The default outcome is something like “the person who is least comfortable with mess ends up doing most of the cleaning”. If cleanliness were just an arbitrary preference this might actually be fine, especially if they really do dramatically care more about it. But usually it’s more like “everyone cares at least a bit about being clean, one person just happens to care, say, 15% more and be more quick to act.” So everyone else gets the benefits without paying the cost.
I do agree that it’s important to have the “are they actively adversarial” hypothesis and corresponding language. (This is why I’ve generally argued against the conflation of lying and rationalization).
But I also think, at least in most of the disagreements and conflicts I’ve seen so far, much of the problem has had more to do with rationalization (or, in some cases, different expectations of how much effort to put into intellectual integrity)
I think there is also an undercurrent of genuine conflict (as people jockey for money/status) that manifests primarily through rationalization, and in some cases duplicity.*
*where the issue is less about people lying but is about them semi-consciously presenting different faces to different people.
I roughly agree with this being the most promising direction. In my mind the problem isn’t “did so-and-so lie, or rationalize?” the question is “was so-and-so demonstratably epistemically negligent?”. If so, and if you can fairly apply disincentives (or, positive incentives on how to be epistemically non-negligent), then the first question just doesn’t matter.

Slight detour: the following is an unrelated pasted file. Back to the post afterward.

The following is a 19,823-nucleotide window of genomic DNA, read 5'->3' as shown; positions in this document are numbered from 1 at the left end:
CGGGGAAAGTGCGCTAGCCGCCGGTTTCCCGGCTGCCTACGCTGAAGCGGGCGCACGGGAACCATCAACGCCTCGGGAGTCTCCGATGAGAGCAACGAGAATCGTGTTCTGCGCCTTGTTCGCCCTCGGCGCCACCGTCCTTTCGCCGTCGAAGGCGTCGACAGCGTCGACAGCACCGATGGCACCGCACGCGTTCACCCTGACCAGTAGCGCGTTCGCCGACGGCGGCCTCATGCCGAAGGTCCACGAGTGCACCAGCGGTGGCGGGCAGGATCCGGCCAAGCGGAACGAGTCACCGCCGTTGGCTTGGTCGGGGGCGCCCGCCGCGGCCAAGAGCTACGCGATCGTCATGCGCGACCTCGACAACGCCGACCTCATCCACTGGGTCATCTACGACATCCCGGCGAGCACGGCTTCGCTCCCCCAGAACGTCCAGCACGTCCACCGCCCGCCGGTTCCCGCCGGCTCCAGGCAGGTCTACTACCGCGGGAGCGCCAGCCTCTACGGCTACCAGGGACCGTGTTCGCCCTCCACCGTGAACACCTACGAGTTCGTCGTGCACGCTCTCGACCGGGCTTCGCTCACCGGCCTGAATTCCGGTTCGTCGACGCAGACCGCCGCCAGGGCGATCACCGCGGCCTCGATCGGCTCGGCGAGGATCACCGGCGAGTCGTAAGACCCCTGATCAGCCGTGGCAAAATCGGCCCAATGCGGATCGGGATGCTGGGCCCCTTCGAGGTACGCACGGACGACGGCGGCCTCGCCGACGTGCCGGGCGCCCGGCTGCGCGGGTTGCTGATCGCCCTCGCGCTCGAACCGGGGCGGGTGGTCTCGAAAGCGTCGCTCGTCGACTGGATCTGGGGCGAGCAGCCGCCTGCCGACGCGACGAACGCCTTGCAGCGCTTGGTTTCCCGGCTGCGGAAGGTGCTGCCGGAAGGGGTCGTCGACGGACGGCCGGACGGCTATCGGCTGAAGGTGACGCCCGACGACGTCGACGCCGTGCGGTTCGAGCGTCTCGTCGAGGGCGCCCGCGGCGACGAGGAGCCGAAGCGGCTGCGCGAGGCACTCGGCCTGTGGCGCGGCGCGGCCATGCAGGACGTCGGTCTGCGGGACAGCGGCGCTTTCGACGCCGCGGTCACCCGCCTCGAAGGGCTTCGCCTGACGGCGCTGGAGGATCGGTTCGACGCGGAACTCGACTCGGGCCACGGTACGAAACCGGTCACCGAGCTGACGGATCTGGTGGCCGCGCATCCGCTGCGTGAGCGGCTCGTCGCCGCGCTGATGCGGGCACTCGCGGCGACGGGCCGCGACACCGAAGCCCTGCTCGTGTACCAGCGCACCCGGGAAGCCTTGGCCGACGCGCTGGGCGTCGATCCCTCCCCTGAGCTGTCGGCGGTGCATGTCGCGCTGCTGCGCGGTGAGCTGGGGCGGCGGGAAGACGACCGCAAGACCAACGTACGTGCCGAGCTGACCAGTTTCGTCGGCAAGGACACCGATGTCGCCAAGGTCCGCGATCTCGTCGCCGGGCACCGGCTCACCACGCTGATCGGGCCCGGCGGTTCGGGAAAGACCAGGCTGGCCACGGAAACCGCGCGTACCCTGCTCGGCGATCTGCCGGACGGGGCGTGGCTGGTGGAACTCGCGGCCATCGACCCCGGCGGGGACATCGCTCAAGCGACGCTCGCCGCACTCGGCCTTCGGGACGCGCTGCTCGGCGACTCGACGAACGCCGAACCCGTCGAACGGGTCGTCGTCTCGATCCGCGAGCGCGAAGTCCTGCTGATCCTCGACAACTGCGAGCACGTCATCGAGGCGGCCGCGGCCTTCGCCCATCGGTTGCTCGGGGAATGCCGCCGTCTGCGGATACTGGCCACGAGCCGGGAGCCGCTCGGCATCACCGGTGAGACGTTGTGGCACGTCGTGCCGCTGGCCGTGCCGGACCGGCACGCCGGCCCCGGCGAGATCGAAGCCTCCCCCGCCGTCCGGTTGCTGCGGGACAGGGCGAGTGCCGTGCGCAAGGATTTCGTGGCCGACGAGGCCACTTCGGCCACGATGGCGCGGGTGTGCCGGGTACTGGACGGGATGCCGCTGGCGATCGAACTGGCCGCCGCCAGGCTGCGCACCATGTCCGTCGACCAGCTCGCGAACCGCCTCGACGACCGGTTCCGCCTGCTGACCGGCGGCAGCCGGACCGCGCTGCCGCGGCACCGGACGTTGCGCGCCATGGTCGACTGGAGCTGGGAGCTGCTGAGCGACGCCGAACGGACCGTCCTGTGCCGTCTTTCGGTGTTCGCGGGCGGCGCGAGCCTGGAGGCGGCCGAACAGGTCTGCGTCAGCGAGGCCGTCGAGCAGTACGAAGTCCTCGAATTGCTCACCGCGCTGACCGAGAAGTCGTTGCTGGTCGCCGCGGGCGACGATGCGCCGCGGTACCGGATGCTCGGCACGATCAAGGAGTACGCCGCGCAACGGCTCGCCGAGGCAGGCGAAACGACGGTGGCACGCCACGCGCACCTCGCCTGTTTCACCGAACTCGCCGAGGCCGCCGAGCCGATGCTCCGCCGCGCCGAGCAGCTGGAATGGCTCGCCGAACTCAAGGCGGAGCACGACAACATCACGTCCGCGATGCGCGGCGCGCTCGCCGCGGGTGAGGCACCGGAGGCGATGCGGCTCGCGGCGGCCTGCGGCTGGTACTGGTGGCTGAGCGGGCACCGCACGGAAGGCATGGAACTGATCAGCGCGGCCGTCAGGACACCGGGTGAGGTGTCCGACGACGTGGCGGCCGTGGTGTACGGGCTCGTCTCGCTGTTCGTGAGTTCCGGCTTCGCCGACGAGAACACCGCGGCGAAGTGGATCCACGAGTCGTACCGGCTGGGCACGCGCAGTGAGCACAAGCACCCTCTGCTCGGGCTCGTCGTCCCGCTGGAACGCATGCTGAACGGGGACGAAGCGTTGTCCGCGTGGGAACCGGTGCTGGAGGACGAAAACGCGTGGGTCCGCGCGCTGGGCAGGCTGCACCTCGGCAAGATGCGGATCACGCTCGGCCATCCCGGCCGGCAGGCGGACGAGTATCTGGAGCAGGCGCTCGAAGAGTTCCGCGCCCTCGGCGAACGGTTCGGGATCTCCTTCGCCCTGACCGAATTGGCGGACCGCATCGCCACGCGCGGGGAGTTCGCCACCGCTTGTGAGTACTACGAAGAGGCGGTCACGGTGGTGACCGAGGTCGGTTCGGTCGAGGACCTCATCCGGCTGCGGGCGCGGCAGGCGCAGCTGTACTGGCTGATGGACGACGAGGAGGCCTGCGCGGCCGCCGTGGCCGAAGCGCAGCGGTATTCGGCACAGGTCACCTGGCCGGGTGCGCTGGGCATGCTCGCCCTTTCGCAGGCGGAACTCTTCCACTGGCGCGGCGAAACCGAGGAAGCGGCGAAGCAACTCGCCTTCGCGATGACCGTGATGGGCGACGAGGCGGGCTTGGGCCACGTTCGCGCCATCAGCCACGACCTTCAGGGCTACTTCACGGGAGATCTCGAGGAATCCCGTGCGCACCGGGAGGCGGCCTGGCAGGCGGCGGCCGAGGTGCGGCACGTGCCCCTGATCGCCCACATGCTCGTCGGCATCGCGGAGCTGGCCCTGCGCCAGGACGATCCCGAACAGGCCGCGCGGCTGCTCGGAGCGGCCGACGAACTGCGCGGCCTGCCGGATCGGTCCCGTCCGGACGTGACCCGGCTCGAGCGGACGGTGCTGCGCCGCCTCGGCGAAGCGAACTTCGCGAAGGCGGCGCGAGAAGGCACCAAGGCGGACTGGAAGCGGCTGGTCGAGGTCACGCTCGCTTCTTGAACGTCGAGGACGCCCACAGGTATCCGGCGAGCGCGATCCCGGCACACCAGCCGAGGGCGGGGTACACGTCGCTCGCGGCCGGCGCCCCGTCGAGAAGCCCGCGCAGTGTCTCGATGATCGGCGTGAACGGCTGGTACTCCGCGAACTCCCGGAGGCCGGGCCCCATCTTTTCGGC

In actual law, we have particular rules about what people are expected to know. It is possible we could construct such rules for LessWrong and/or the surrounding ecosystems, but I think doing so is legitimately challenging.
FYI, while I still do not believe in God, I was… actually just pretty satisfied by Scott Alexander’s Answer to Job?
[edit: epistemic status: haven’t actually thought seriously about it tho. Also, someone just gave a plausibly convincing counter argument]
It’s a bit like the Interdict of Merlin in HPMOR: successful techniques can only be passed from one living mind to another, or independently discovered. You can write down your notes and share the story of your discovery, and then people either discover it again for themselves, learn it from interacting with someone who knows, or go through the motions and cargo-cult it.
Yeah, “Interdict of Merlin” has been a helpful (to me) handle on why a lot of rationality technique sharing is hard.
Plausibly much of Brienne writing about noticing (at her bog Agenty Duck) fits in here as well, which is about in the increasing your long-term ability to bring important parts of your experience into your trains of thought. It’s not about any one train of thought ending right or wrong, but improving them more generally.
Huh, the thing I get out of Brienne’s writing was actually “intervening on the level of direct thoughts”, more than any other rationality technique. ‘Noticing’ is the fundamental building block of all “intervene on direct thought” techniques.
Ah, I see the brief mention of that at the top of the post. I think reporting on discussion points at meetups is a thing I want to see more of, but am not sure whether it’s something that could use some kinda of standardized metadata to make it clearer what the context is.
Is this different that recurring google calendar events?
(btw, I think this comment would work well as a question, which might make it easier to reference in the future)